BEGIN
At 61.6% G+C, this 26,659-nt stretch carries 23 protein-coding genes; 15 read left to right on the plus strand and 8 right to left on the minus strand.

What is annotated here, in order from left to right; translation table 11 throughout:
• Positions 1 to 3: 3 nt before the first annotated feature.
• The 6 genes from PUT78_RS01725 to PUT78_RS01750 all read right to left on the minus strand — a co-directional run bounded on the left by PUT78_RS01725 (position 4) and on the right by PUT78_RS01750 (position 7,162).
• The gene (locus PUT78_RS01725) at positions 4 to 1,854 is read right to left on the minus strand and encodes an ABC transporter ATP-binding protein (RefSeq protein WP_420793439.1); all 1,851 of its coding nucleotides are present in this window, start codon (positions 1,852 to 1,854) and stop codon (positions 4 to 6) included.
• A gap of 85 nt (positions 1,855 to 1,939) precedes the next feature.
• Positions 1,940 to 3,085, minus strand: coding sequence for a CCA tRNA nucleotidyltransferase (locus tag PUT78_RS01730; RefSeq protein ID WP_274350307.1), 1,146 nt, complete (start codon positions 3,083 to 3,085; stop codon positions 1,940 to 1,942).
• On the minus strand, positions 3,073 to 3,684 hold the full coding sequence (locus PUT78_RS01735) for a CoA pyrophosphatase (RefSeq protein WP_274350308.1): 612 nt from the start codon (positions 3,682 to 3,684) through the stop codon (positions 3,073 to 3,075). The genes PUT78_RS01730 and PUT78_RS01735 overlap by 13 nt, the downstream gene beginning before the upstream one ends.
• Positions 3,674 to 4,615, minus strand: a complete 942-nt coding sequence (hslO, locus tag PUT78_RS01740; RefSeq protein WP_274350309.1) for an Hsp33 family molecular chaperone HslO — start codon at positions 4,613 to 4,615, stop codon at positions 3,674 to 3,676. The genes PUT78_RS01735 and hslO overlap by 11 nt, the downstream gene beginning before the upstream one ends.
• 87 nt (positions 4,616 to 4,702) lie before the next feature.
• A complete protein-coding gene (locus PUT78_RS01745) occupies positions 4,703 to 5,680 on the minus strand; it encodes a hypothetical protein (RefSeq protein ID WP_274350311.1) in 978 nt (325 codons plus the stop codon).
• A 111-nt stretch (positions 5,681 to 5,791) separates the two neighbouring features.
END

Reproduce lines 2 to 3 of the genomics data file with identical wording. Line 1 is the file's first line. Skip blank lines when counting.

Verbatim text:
What is annotated here, in order from left to right; translation table 11 throughout:
• Positions 1 to 3: 3 nt before the first annotated feature.